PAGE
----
The retail sector continues to suffer from the changes to consumer spending habits and increased operating costs. With increasing regularity we hear of another retail company looking to restructure. It seems fairly predictable that retail will remain challenging.
By example, Debenhams and the tensions between Sports Direct (as the owner of 29.7% of the shares) and the management team have occupied many reports in the national press but, as of the end of March 2019, it had secured the requisite support from the holders of senior notes due for repayment in 2021 to enable £200m of refinancing on terms. This refinancing, in part, enabled the management to progress with other restructuring options including (i) a bid for a takeover (offered to Mike Ashley) by 08 April 2019 with conditions (ii) funding or underwriting the issue of new shares (iii) a debt for equity swap (iv) a pre-pack administration and possibly (v) a company voluntary arrangement (CVA).
Many of these options overlap, but the clear objective was the survival of of Debenhams. Offers for a take-over were made – and rejected – and Debenhams has since gone into administration. Given the current state of the market, it is still worthwhile examining the effects of debt for equity swaps, “pre-pack sales” and CVAs?
Debt for equity
The practice of “swapping” debt for an equity stake is a long established one. The advantages to the company of such an option is to remove the cash flow pressure caused (or exacerbated) by the need to meet prescribed repayments of principal and interest on debt. The taking of equity comes with it an understanding the returns will be longer term. Frequently the terms of the swap are intended to make the lenders taking equity preferential to the other equity holders both in terms of dividend and voting rights. This is required to ensure that, in return for the conversion and removal of cash flow pressure, the lender has the necessary powers to control operations and the right to receive dividends at par, but more likely in priority, to other shareholders. Clearly, the effect of the swap is to restructure the balance sheet to present a better financial picture of the company to the outside world.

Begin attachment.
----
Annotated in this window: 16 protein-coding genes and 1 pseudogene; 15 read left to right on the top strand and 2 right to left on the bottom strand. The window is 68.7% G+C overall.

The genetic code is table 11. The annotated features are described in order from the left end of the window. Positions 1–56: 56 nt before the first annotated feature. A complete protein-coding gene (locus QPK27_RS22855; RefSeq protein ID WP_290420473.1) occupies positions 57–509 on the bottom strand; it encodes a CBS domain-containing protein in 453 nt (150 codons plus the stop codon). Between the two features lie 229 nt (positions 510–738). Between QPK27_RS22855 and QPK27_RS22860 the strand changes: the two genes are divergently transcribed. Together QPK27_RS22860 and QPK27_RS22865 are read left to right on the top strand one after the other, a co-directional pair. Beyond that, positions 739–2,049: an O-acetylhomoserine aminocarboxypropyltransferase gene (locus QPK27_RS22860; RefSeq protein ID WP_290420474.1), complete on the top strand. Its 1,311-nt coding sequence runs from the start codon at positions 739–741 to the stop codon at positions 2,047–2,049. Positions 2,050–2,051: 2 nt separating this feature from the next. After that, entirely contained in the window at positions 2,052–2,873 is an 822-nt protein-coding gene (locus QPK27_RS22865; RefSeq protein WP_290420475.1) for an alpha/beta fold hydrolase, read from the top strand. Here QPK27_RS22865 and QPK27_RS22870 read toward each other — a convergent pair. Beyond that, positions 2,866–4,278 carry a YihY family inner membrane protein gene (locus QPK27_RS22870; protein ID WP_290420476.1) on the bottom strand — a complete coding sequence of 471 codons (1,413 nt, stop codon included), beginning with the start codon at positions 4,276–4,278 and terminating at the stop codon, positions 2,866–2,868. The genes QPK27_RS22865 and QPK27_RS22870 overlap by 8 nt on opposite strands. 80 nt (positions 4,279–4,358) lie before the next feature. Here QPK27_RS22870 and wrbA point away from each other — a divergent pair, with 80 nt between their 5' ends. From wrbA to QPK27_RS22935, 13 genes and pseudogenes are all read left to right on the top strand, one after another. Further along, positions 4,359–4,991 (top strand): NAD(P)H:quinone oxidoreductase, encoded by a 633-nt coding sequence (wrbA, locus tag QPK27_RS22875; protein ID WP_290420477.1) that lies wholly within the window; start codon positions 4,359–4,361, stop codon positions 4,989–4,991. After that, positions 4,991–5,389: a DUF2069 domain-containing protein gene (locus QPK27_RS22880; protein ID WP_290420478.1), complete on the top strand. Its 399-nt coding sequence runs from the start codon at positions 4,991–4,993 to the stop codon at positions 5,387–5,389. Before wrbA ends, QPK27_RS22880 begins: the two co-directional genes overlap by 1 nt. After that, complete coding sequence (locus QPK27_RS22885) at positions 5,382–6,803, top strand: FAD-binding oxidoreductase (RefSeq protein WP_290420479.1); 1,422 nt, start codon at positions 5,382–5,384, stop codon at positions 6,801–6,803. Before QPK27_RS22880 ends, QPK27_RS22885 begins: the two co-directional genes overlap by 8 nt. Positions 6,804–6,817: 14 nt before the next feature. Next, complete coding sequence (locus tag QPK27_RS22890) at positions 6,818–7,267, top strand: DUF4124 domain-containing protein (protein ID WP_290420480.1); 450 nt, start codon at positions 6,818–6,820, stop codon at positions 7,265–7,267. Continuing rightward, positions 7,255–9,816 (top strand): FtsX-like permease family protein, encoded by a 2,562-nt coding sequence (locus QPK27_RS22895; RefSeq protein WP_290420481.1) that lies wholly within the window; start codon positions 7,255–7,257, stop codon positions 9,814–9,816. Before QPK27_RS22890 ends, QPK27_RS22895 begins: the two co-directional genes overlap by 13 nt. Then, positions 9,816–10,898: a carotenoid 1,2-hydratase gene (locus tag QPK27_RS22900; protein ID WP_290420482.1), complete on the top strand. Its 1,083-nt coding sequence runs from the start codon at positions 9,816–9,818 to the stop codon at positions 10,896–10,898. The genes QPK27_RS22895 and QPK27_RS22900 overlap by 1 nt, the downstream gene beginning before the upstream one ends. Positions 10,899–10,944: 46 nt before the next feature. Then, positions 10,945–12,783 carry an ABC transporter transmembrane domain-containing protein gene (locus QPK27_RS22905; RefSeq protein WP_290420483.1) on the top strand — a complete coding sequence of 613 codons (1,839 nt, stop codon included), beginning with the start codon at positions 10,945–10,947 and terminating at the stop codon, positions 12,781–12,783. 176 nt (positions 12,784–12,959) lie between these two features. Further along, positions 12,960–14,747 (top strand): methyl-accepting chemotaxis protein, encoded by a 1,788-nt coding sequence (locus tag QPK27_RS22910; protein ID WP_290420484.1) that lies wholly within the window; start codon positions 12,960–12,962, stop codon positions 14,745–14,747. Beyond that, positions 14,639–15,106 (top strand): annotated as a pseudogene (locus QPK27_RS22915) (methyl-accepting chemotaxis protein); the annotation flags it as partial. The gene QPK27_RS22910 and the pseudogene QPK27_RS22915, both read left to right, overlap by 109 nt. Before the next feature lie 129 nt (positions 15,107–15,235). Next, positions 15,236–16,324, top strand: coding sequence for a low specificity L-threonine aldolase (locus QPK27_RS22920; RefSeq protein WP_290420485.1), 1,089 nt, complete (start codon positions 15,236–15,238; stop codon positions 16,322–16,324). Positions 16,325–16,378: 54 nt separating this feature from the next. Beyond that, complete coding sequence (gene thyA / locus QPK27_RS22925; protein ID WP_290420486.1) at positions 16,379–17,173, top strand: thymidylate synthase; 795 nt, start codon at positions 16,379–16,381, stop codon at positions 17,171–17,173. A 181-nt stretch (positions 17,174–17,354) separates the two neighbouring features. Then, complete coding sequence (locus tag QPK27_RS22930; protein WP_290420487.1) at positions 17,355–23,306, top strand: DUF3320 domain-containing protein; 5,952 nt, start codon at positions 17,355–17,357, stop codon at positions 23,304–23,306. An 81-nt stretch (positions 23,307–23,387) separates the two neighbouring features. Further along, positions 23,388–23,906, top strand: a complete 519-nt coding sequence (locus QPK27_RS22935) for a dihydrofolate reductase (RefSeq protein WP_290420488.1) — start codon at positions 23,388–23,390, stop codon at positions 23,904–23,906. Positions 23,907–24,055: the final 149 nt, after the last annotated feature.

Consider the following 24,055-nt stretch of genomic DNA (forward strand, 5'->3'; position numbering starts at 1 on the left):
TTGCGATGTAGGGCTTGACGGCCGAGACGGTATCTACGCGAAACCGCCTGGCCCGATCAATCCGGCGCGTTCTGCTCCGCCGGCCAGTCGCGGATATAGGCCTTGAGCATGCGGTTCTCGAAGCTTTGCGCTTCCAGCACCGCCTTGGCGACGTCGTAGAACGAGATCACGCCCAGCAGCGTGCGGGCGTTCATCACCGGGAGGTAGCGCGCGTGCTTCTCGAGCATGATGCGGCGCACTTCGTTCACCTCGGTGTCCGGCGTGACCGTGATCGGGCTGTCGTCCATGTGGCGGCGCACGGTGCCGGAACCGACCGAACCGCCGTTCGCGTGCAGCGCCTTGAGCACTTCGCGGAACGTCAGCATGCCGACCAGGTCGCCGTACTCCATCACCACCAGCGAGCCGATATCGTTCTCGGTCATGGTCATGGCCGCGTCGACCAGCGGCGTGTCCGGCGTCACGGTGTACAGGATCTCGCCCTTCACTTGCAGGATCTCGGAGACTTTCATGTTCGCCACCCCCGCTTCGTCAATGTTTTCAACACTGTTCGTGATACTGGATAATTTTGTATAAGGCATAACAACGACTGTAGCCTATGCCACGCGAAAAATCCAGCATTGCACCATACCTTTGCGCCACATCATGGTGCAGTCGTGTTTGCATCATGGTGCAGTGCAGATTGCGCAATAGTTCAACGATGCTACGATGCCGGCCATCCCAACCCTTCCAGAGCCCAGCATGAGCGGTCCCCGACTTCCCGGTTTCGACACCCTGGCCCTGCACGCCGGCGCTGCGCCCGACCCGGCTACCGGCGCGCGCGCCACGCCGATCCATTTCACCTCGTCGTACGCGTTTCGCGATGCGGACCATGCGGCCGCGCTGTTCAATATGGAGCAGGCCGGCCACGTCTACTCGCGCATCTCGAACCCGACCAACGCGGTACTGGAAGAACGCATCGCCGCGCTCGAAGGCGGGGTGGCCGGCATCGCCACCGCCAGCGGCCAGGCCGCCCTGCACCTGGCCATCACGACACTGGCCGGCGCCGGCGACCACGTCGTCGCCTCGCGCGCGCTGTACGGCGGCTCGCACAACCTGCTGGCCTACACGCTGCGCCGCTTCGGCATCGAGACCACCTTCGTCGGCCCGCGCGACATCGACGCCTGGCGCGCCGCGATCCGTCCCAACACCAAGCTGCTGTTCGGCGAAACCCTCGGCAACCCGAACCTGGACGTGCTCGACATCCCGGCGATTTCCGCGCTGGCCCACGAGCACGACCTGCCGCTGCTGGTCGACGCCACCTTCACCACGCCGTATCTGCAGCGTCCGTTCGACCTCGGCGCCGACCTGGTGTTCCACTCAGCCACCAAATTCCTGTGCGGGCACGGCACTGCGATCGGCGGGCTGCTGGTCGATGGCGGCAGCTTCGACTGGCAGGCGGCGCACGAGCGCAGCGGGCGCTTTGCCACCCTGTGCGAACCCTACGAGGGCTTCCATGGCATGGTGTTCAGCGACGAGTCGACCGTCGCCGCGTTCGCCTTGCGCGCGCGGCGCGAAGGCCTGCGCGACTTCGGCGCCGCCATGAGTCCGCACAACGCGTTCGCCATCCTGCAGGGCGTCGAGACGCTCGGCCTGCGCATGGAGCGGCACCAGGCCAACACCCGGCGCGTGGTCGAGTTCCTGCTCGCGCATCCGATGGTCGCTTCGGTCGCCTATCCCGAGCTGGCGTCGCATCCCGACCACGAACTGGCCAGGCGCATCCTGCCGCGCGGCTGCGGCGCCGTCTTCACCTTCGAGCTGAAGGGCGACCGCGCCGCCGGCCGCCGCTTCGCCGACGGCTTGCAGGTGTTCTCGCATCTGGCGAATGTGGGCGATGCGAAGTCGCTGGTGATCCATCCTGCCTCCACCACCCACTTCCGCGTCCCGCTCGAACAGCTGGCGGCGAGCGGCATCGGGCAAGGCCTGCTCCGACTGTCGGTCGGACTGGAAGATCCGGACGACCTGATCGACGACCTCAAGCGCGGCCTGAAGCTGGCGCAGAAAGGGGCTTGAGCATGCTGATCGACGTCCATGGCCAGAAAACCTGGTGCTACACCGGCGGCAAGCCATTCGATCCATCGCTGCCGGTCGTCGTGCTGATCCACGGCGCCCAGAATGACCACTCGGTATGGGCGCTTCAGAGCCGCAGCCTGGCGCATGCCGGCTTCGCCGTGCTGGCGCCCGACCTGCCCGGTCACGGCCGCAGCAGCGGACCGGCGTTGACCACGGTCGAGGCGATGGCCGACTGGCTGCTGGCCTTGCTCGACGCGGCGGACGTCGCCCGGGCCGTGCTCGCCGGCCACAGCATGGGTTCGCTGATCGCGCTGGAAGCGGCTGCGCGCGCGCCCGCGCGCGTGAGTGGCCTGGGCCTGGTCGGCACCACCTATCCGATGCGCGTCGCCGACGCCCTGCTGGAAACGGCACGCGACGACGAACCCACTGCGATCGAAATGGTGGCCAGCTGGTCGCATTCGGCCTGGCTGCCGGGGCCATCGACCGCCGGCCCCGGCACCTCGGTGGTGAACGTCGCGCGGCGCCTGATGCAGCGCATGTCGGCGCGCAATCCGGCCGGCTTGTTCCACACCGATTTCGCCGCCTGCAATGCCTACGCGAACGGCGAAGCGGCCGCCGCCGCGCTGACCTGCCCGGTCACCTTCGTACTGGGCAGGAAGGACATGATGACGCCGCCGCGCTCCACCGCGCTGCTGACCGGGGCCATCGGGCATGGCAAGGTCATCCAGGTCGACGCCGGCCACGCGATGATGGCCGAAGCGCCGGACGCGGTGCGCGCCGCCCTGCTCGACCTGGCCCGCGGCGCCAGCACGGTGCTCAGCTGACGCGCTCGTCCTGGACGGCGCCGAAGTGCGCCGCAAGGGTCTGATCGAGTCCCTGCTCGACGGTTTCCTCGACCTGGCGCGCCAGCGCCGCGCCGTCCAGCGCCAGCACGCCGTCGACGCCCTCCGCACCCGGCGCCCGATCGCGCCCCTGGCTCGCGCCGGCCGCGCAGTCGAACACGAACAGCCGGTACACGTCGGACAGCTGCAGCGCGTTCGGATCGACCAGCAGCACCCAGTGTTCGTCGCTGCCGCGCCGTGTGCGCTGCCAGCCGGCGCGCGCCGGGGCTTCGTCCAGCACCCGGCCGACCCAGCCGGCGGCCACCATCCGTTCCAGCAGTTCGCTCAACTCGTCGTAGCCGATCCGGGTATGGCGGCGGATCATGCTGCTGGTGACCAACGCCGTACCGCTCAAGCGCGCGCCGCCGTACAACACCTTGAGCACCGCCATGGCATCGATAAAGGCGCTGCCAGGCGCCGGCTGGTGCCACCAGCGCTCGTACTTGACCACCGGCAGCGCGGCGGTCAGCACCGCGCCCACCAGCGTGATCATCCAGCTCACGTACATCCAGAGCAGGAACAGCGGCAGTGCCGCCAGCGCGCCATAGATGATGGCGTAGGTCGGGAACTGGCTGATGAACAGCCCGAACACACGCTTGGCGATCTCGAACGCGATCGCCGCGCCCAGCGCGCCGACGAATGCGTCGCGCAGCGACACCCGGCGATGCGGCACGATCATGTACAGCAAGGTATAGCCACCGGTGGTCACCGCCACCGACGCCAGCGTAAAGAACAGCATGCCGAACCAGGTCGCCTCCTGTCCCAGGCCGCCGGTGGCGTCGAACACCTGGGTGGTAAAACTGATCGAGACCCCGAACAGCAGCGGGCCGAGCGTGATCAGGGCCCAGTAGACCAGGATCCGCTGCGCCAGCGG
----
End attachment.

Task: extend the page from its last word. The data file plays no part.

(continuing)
Whilst taking debt out of a company, with the resulting cash flow relief, is a good thing, there are other factors to consider. There will some loss of control by the management of the company in favour of the holders of equity. There will be additional requirements limiting the ability of the company to raise further debt and make decisions about the future direction of the company without agreement from the investors. This can put the directors in a difficult position when trading the company. The directors must continue to discharge their duties but in circumstances when they may not have the necessary powers to do so.
A “pre-pack” sale is one which occurs immediately upon the appointment of administrators of a company and where all the work towards completion of the transaction is undertaken in advance. It is a sale by the company and its office-holders. The latter act as agents of the company. The marketing and the determination of the price are all done by the company and the proposed administrators in advance of any formal insolvency as the latter will need to demonstrate a sale of the business and assets upon appointment is at value.